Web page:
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Plaid Cymru leader Leanne Wood says she's pleased that her party has managed to retain its seat in the European Parliament despite 'a difficult electoral context.'
Welsh Conservative leader Andrew RT Davies has welcomed Kay Swinburne's re-election as an MEP.
Wales has chosen its four MEPs. They are Labour's Derek Vaughan, UKIP's Nathan Gill, the Conservatives' Kay Swinburne and Plaid Cymru's Jill Evans. Labour topped the poll with 28.7% of the vote, just 0.6% more than UKIP which came second.
Labour had hoped to win enough votes to secure a second seat in the European Parliament, but in the event, the final two places went to the Conservatives and Plaid Cymru.
Counting the votes has begun for the four Welsh seats in the European Parliament. There was a 32% turnout when the votes were cast on Thursday. There are counts in each of the 22 local authority areas, with the overall result declared after 10pm at the Pembrokeshire count in Fishguard.
At the last European Election, five years ago, the Conservatives, Labour, Plaid Cymru and UKIP each won a Welsh seat, with the Tories topping the poll. Labour's hoping to reclaim first place this time, with UKIP seen as its main rival for top spot.
Plaid Cymru and the Conservatives are thought to be in a battle for third place. Fourth won't be good enough to win a seat if another party gets more than twice as many votes. If that happens the leading party will get two MEPs.
Turnout in the European election varied across Wales from 38% on Anglesey to 27% in Blaenau Gwent and Merthyr Tydfil. In general the Valleys saw most of the lowest turnouts, despite receiving millions of euros in regional aid.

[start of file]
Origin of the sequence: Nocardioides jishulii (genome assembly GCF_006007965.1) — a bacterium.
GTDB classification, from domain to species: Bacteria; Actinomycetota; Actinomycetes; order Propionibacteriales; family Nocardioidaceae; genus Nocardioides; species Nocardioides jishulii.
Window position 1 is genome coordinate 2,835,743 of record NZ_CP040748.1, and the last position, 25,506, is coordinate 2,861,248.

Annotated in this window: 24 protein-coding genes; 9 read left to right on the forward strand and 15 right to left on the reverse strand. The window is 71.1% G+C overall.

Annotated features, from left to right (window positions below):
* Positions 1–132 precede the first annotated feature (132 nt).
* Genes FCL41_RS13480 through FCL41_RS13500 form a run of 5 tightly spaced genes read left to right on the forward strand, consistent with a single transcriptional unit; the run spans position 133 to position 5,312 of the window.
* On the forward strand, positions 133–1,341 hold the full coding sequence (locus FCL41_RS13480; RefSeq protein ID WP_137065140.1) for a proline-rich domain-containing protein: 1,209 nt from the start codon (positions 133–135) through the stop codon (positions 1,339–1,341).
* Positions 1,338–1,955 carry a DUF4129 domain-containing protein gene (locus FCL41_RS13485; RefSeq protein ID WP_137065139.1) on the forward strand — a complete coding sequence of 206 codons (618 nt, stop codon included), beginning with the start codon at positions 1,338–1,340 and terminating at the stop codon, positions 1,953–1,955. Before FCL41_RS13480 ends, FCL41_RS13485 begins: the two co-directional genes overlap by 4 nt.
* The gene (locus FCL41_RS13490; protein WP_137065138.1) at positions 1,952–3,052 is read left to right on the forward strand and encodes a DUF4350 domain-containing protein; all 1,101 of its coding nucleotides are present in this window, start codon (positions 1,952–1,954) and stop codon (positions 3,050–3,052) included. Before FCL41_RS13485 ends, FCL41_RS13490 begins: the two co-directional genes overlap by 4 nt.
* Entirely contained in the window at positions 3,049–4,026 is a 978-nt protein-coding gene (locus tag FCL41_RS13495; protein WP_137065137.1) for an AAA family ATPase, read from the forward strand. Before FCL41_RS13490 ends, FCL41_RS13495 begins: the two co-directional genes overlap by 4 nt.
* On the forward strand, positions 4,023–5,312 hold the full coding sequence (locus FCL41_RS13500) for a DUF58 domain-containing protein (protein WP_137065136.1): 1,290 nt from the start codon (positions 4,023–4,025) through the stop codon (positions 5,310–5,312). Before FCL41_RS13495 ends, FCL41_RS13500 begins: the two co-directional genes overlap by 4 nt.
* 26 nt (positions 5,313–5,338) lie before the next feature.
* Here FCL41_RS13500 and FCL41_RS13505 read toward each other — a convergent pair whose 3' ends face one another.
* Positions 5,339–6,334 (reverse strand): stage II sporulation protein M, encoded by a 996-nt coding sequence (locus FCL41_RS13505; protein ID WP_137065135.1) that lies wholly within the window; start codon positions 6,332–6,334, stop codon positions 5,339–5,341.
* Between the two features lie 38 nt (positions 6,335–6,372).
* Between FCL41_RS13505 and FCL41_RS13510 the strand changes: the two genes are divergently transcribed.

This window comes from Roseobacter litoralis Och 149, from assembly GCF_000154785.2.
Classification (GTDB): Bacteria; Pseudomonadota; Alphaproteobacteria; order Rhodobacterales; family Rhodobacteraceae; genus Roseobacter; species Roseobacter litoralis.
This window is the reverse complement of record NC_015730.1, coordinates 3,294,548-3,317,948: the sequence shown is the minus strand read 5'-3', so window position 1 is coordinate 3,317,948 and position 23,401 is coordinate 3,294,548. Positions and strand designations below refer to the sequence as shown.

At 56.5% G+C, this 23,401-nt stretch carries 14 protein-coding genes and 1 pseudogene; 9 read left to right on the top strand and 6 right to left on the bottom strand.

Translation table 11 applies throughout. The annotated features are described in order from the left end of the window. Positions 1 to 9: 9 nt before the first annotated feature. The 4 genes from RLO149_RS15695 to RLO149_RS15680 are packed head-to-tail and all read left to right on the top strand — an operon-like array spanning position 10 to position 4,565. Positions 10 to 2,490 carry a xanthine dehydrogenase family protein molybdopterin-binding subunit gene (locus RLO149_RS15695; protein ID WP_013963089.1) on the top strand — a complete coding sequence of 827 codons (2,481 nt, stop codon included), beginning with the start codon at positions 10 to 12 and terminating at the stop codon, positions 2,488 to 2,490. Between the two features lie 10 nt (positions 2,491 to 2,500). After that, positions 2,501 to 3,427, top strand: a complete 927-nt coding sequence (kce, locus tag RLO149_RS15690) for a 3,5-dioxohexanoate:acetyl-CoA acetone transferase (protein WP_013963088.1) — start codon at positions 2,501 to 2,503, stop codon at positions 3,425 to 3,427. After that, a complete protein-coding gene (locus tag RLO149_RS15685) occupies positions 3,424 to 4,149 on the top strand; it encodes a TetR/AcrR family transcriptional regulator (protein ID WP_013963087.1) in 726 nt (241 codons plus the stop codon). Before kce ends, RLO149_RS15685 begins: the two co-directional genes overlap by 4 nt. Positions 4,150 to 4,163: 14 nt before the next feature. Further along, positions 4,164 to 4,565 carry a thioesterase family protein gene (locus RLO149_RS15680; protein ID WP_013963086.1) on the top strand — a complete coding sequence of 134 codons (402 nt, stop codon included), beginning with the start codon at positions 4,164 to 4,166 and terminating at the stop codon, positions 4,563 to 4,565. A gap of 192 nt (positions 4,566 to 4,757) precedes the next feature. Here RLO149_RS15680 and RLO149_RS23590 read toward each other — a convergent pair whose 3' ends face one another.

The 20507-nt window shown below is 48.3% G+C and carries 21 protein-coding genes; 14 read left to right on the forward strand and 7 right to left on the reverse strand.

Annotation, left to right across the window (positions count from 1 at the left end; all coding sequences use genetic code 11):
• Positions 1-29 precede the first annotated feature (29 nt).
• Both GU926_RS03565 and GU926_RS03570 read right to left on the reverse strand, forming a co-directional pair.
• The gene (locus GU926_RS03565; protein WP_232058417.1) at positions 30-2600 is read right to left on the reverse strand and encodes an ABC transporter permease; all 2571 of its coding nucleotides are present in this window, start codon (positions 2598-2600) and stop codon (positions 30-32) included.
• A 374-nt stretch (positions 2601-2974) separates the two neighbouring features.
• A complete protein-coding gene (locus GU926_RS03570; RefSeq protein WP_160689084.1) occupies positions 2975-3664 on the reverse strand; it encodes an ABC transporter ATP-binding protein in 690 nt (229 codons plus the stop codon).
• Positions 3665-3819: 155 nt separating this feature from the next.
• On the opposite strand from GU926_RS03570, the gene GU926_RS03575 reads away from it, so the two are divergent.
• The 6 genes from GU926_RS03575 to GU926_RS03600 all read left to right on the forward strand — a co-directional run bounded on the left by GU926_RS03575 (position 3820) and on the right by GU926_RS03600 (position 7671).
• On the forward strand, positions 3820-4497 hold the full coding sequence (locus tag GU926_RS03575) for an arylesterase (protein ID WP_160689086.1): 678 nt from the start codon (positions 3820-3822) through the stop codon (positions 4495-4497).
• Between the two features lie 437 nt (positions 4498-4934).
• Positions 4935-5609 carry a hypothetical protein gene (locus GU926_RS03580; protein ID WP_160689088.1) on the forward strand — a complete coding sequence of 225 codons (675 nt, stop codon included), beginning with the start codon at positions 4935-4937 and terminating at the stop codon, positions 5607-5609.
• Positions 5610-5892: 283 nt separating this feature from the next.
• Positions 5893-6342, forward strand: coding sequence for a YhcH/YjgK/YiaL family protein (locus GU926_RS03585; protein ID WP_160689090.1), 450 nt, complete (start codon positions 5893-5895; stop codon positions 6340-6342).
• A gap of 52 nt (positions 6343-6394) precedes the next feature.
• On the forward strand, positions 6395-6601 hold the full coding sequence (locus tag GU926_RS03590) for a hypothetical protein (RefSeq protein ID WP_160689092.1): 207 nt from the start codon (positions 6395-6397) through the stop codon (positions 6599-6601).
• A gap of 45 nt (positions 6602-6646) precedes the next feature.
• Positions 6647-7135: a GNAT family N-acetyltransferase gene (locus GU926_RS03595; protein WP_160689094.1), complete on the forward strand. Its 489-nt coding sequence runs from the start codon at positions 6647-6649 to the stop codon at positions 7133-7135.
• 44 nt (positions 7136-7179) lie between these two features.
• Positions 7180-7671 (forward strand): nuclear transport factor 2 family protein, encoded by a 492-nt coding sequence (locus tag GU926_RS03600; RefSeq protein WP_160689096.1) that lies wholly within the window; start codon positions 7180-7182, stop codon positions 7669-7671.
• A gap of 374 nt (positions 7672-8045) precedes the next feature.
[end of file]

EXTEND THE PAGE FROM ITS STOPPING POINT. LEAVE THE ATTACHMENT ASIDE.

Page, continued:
On the other hand, the west Wales regional aid area, which includes much of north Wales, saw some of the highest turnout figures.
In terms of the impact on the overall result on Sunday, it's worth recalling Plaid Cymru's record by-election win on Anglesey last year but also that it was UKIP's best ever performance in Wales. Here's the complete list of provisional figures from the local councils:
- Anglesey 38%
- Ceredigion 37%
- Powys 37%
- Vale of Glamorgan 37%
- Carmarthenshire 36%
- Gwynedd 35%
- Pembrokeshire 35%
- Monmouthshire 34%
- Cardiff 32%
- Denbighshire 32%
- Neath Port Talbot 32%
- Conwy 31%
- Flintshire 31%
- Newport 31%
- Rhondda Cynon Taf 30%
- Swansea 30%
- Wrexham 30%
- Bridgend 29%
- Caerphilly 29%
- Torfaen 29%
- Blaenau Gwent 27%
- Merthyr Tydfil 27%
Just under a third (32%) of Welsh voters turned out in yesterday's European election, it's been provisionally estimated. The figure's been released by Pembrokeshire county Council, which is in charge of the count on Sunday.
It's slightly higher than the 30% who voted in the last European election five years ago but well down on the 41% turnout in 2004. A low turnout is generally thought to work against Labour, who are hoping to win a second Welsh seat.
Labour, UKIP, Plaid Cymru and the Conservatives are each defending one of Wales' four seats in the European Parliament.
Welsh Liberal Democrats have responded to the news that a prominent party member has endorsed Plaid Cymru in the forthcoming European election. Former councillor Amy Kitcher says she doesn't believe her party will be able to win a seat on May 22nd. More details here.
I understand that the Welsh Lib Dem leadership isn't planning to take any disciplinary action and that Ms Kitcher remains a Liberal Democrat member. A statement from a party spokesman avoids criticising her but does attack Plaid Cymru.
Amy Kitcher has tweeted about her decision in response to a Plaid member. She said "It would be disaster for Wales to let UKIP get another seat. A matter of head over heart."
Latest ITV News reports
Political Editor Adrian Masters' take on what the European election results mean for the Welsh political parties
Voters have been urged not to take 'selfies' while voting tomorrow - and are warned that doing so could land them in prison.